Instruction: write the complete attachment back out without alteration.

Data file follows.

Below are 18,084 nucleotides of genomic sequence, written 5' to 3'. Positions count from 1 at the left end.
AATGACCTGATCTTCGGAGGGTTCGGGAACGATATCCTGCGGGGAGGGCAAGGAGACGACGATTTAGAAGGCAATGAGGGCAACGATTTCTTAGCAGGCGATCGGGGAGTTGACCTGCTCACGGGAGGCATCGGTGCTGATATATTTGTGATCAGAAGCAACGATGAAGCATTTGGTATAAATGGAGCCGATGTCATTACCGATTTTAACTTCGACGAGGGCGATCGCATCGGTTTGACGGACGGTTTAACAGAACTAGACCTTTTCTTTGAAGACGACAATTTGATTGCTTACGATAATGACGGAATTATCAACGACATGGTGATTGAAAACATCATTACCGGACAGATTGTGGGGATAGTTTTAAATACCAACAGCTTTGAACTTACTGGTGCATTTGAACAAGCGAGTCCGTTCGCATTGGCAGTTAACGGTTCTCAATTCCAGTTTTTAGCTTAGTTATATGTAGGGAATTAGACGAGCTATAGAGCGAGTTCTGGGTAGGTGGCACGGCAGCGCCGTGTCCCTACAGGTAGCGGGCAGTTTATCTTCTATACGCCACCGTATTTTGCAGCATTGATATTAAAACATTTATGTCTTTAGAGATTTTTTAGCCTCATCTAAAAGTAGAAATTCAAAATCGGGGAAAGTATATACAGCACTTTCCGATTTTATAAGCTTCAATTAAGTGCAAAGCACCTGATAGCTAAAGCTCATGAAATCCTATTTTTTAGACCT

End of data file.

Below are 18,084 nucleotides of genomic sequence, written 5' to 3'. Positions count from 1 at the left end.
AATGACCTGATCTTCGGAGGGTTCGGGAACGATATCCTGCGGGGAGGGCAAGGAGACGACGATTTAGAAGGCAATGAGGGCAACGATTTCTTAGCAGGCGATCGGGGAGTTGACCTGCTCACGGGAGGCATCGGTGCTGATATATTTGTGATCAGAAGCAACGATGAAGCATTTGGTATAAATGGAGCCGATGTCATTACCGATTTTAACTTCGACGAGGGCGATCGCATCGGTTTGACGGACGGTTTAACAGAACTAGACCTTTTCTTTGAAGACGACAATTTGATTGCTTACGATAATGACGGAATTATCAACGACATGGTGATTGAAAACATCATTACCGGACAGATTGTGGGGATAGTTTTAAATACCAACAGCTTTGAACTTACTGGTGCATTTGAACAAGCGAGTCCGTTCGCATTGGCAGTTAACGGTTCTCAATTCCAGTTTTTAGCTTAGTTATATGTAGGGAATTAGACGAGCTATAGAGCGAGTTCTGGGTAGGTGGCACGGCAGCGCCGTGTCCCTACAGGTAGCGGGCAGTTTATCTTCTATACGCCACCGTATTTTGCAGCATTGATATTAAAACATTTATGTCTTTAGAGATTTTTTAGCCTCATCTAAAAGTAGAAATTCAAAATCGGGGAAAGTATATACAGCACTTTCCGATTTTATAAGCTTCAATTAAGTGCAAAGCACCTGATAGCTAAAGCTCATGAAATCCTATTTTTTAGACCT